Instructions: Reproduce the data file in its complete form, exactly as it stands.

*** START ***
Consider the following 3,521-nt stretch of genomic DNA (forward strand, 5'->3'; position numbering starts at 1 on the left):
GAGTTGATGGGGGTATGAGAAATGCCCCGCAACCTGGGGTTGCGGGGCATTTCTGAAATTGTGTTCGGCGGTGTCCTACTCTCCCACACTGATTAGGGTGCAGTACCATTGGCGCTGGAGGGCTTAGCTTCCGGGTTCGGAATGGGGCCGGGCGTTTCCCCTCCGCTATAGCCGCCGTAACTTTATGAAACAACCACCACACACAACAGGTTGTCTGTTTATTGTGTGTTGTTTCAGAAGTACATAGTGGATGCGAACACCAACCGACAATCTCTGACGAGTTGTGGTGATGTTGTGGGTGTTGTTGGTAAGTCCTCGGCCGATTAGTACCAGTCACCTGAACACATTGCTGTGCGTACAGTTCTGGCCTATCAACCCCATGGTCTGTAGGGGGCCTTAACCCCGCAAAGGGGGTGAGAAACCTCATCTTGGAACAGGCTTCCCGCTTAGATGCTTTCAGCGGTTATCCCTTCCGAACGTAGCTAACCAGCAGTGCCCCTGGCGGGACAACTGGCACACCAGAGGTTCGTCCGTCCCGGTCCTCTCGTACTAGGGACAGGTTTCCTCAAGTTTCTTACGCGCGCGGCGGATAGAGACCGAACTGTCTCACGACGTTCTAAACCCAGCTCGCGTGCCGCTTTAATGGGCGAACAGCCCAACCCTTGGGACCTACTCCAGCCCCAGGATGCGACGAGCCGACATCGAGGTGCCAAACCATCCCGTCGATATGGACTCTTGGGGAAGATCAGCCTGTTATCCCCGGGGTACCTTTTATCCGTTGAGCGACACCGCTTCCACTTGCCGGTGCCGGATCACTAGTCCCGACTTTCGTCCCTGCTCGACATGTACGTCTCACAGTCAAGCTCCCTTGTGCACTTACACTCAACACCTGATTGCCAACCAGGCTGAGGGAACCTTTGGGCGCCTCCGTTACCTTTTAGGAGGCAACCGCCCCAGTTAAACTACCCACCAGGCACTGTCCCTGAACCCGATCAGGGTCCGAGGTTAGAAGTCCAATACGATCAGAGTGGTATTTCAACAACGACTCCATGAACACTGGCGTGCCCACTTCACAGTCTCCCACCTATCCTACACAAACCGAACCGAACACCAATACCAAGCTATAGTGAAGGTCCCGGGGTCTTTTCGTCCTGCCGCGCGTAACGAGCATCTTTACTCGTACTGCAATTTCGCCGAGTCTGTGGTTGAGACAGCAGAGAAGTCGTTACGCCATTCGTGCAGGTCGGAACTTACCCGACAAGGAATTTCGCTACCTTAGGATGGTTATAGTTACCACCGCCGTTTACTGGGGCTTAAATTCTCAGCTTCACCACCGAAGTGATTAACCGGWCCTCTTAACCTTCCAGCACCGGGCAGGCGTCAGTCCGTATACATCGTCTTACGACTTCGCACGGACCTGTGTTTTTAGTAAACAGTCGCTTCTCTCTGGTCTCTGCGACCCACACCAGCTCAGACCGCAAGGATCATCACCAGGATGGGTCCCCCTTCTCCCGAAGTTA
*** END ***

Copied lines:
Consider the following 3,521-nt stretch of genomic DNA (forward strand, 5'->3'; position numbering starts at 1 on the left):
GAGTTGATGGGGGTATGAGAAATGCCCCGCAACCTGGGGTTGCGGGGCATTTCTGAAATTGTGTTCGGCGGTGTCCTACTCTCCCACACTGATTAGGGTGCAGTACCATTGGCGCTGGAGGGCTTAGCTTCCGGGTTCGGAATGGGGCCGGGCGTTTCCCCTCCGCTATAGCCGCCGTAACTTTATGAAACAACCACCACACACAACAGGTTGTCTGTTTATTGTGTGTTGTTTCAGAAGTACATAGTGGATGCGAACACCAACCGACAATCTCTGACGAGTTGTGGTGATGTTGTGGGTGTTGTTGGTAAGTCCTCGGCCGATTAGTACCAGTCACCTGAACACATTGCTGTGCGTACAGTTCTGGCCTATCAACCCCATGGTCTGTAGGGGGCCTTAACCCCGCAAAGGGGGTGAGAAACCTCATCTTGGAACAGGCTTCCCGCTTAGATGCTTTCAGCGGTTATCCCTTCCGAACGTAGCTAACCAGCAGTGCCCCTGGCGGGACAACTGGCACACCAGAGGTTCGTCCGTCCCGGTCCTCTCGTACTAGGGACAGGTTTCCTCAAGTTTCTTACGCGCGCGGCGGATAGAGACCGAACTGTCTCACGACGTTCTAAACCCAGCTCGCGTGCCGCTTTAATGGGCGAACAGCCCAACCCTTGGGACCTACTCCAGCCCCAGGATGCGACGAGCCGACATCGAGGTGCCAAACCATCCCGTCGATATGGACTCTTGGGGAAGATCAGCCTGTTATCCCCGGGGTACCTTTTATCCGTTGAGCGACACCGCTTCCACTTGCCGGTGCCGGATCACTAGTCCCGACTTTCGTCCCTGCTCGACATGTACGTCTCACAGTCAAGCTCCCTTGTGCACTTACACTCAACACCTGATTGCCAACCAGGCTGAGGGAACCTTTGGGCGCCTCCGTTACCTTTTAGGAGGCAACCGCCCCAGTTAAACTACCCACCAGGCACTGTCCCTGAACCCGATCAGGGTCCGAGGTTAGAAGTCCAATACGATCAGAGTGGTATTTCAACAACGACTCCATGAACACTGGCGTGCCCACTTCACAGTCTCCCACCTATCCTACACAAACCGAACCGAACACCAATACCAAGCTATAGTGAAGGTCCCGGGGTCTTTTCGTCCTGCCGCGCGTAACGAGCATCTTTACTCGTACTGCAATTTCGCCGAGTCTGTGGTTGAGACAGCAGAGAAGTCGTTACGCCATTCGTGCAGGTCGGAACTTACCCGACAAGGAATTTCGCTACCTTAGGATGGTTATAGTTACCACCGCCGTTTACTGGGGCTTAAATTCTCAGCTTCACCACCGAAGTGATTAACCGGWCCTCTTAACCTTCCAGCACCGGGCAGGCGTCAGTCCGTATACATCGTCTTACGACTTCGCACGGACCTGTGTTTTTAGTAAACAGTCGCTTCTCTCTGGTCTCTGCGACCCACACCAGCTCAGACCGCAAGGATCATCACCAGGATGGGTCCCCCTTCTCCCGAAGTTA